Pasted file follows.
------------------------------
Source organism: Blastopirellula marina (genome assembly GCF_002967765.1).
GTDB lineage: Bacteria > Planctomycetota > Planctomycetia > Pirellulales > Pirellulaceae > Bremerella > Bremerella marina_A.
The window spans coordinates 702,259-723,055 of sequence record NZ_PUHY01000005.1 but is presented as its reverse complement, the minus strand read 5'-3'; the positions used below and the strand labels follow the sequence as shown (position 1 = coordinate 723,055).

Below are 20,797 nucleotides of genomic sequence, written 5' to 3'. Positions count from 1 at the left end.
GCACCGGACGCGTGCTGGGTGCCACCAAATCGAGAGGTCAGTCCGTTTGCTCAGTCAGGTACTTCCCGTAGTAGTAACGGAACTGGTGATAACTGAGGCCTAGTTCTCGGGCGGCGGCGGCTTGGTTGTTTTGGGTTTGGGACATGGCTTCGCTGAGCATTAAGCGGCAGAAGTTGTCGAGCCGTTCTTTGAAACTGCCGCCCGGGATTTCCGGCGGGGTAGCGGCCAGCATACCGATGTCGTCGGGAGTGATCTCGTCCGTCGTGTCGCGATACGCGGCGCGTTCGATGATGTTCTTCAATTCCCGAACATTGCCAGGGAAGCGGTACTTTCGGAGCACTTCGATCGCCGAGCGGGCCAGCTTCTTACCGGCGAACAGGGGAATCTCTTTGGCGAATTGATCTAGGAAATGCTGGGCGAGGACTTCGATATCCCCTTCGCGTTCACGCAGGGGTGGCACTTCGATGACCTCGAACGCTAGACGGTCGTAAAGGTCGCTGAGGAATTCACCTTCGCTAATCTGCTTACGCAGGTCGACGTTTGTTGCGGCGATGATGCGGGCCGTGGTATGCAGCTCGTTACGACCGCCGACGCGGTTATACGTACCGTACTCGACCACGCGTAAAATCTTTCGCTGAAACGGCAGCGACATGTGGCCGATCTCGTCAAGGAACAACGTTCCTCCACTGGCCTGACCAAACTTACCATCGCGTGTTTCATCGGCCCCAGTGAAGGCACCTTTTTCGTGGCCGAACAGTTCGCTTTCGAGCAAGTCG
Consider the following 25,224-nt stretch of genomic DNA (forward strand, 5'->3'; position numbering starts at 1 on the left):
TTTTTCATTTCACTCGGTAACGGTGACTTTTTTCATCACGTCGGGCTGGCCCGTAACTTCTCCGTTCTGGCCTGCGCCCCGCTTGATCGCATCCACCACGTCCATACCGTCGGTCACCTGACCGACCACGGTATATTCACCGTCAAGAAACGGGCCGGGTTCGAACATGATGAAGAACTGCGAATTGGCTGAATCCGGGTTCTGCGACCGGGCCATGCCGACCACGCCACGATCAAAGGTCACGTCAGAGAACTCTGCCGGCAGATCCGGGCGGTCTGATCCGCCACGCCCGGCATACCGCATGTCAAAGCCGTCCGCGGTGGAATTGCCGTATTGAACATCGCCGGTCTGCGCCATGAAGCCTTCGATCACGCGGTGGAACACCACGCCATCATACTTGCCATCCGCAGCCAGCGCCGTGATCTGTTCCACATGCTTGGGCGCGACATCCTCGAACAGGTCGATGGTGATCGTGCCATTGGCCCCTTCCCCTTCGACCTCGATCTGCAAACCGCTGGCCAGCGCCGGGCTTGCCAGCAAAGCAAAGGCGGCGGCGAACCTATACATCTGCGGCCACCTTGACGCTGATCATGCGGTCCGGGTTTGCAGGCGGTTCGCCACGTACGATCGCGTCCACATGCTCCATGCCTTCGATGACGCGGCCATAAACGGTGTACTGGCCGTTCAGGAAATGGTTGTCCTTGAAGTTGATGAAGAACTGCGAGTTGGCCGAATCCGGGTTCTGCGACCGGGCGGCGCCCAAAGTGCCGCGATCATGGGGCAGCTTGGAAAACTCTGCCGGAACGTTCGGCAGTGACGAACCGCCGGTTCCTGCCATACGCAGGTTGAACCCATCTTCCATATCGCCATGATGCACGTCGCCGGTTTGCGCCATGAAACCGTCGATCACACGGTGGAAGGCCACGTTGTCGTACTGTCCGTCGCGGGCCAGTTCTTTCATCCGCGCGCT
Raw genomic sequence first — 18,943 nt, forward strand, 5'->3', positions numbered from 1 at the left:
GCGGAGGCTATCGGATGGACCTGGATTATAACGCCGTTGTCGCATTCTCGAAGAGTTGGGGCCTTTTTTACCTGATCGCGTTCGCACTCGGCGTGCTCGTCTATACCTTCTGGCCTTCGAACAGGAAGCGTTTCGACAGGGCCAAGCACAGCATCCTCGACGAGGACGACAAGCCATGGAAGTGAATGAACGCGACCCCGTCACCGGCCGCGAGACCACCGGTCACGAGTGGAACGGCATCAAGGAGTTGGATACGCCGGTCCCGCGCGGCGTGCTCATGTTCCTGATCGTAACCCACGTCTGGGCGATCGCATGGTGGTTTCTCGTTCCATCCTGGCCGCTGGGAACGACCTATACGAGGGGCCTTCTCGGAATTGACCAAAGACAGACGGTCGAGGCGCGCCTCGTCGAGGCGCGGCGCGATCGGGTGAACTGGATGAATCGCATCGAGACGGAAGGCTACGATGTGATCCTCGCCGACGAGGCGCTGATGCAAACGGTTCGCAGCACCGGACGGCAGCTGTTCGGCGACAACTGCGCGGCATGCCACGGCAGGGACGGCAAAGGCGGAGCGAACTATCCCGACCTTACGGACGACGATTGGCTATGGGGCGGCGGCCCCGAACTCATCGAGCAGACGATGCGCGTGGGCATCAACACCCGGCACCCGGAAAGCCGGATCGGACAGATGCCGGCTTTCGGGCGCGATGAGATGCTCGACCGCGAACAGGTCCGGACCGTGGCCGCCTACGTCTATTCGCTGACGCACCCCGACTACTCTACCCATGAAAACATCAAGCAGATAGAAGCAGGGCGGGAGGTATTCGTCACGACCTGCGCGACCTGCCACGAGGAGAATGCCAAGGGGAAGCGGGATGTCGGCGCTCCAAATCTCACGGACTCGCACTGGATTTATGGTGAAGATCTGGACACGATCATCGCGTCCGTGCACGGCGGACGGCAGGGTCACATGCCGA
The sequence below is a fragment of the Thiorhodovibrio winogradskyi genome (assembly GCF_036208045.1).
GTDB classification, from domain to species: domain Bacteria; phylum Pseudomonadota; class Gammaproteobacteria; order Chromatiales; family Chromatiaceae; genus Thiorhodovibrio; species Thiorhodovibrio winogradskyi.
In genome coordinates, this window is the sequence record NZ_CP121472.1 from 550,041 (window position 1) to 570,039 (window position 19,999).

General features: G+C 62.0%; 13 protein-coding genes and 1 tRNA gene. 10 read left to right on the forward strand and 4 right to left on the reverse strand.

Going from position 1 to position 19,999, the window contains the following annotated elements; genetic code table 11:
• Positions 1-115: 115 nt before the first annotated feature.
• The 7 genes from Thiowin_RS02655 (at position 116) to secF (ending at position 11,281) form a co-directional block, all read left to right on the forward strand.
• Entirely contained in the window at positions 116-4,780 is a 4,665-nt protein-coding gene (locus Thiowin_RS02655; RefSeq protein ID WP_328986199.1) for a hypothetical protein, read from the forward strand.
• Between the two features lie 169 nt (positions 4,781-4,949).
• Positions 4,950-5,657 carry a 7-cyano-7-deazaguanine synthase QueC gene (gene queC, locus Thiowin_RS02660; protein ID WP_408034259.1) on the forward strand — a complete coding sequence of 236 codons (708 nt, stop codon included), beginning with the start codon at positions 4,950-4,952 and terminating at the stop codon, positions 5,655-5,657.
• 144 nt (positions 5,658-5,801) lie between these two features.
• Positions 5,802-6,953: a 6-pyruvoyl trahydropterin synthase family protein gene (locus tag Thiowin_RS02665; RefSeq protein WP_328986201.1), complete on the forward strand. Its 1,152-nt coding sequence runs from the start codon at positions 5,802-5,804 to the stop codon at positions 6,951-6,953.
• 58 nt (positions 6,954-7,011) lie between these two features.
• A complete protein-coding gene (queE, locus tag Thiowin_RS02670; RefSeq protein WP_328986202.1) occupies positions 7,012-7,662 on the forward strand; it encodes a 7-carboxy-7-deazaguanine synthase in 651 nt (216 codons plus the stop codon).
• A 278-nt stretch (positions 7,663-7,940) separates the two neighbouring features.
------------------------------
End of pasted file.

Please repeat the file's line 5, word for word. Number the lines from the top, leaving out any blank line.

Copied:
GCACCGGACGCGTGCTGGGTGCCACCAAATCGAGAGGTCAGTCCGTTTGCTCAGTCAGGTACTTCCCGTAGTAGTAACGGAACTGGTGATAACTGAGGCCTAGTTCTCGGGCGGCGGCGGCTTGGTTGTTTTGGGTTTGGGACATGGCTTCGCTGAGCATTAAGCGGCAGAAGTTGTCGAGCCGTTCTTTGAAACTGCCGCCCGGGATTTCCGGCGGGGTAGCGGCCAGCATACCGATGTCGTCGGGAGTGATCTCGTCCGTCGTGTCGCGATACGCGGCGCGTTCGATGATGTTCTTCAATTCCCGAACATTGCCAGGGAAGCGGTACTTTCGGAGCACTTCGATCGCCGAGCGGGCCAGCTTCTTACCGGCGAACAGGGGAATCTCTTTGGCGAATTGATCTAGGAAATGCTGGGCGAGGACTTCGATATCCCCTTCGCGTTCACGCAGGGGTGGCACTTCGATGACCTCGAACGCTAGACGGTCGTAAAGGTCGCTGAGGAATTCACCTTCGCTAATCTGCTTACGCAGGTCGACGTTTGTTGCGGCGATGATGCGGGCCGTGGTATGCAGCTCGTTACGACCGCCGACGCGGTTATACGTACCGTACTCGACCACGCGTAAAATCTTTCGCTGAAACGGCAGCGACATGTGGCCGATCTCGTCAAGGAACAACGTTCCTCCACTGGCCTGACCAAACTTACCATCGCGTGTTTCATCGGCCCCAGTGAAGGCACCTTTTTCGTGGCCGAACAGTTCGCTTTCGAGCAAGTCG